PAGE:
Every week I will demonstrate an example of poor English where a different word is used from the one intended. Sometimes this creates a grammatically incorrect sentence. Unfortunately, the mistake is usually so pervasive that we all do it and such errors are usually made by those who should know better – journalists working for national or global media outlets such as newspapers and television
Faint / Feint
I must confess to this being one I have to pause and check sometimes. The words are pronounced identically but have very different meanings. Sometimes I even confuse the dual meanings of one of the words.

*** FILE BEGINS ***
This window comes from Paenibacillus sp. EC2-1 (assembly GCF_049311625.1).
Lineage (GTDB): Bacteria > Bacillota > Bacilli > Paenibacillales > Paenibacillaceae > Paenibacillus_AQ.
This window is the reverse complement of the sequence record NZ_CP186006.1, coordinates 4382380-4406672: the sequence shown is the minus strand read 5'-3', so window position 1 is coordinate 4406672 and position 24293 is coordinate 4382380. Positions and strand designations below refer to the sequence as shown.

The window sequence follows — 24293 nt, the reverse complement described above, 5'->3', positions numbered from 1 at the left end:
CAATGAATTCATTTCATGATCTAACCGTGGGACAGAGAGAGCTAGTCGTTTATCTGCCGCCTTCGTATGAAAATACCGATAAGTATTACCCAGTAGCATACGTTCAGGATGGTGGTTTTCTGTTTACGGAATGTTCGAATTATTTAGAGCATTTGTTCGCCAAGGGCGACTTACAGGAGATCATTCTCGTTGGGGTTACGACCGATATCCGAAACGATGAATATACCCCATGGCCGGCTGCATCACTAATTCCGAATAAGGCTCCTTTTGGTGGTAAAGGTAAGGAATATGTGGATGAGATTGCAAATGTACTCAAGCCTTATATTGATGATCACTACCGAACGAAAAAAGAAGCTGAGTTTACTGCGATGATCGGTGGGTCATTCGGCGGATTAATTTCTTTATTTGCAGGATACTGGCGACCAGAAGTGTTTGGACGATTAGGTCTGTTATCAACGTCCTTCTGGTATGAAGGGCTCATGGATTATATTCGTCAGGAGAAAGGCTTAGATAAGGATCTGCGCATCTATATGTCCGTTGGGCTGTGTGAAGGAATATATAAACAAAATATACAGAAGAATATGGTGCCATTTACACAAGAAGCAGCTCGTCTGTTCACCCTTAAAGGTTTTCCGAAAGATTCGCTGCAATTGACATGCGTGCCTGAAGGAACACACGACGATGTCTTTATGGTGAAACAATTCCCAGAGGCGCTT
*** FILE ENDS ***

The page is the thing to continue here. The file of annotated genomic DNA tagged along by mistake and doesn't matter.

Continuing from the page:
Faint: has two slightly similar means. Firstly, it is something vague. Faded pencil scribblings are faint, an image on a photograph is faint. Secondly, when you collapse (such as swooning) that too is faint. I have sometimes used feint to mean the first instance but it actually means…
Feint: A deception, usually a sporting gesture to pretend to do something but do the opposite – usually used on sport or on the battlefield. For example a boxer might start to throw a jab as a feint but at the last second pull back and throw a hook with his other hand, his opponent anticipating the jab has taken the wrong defensive stance.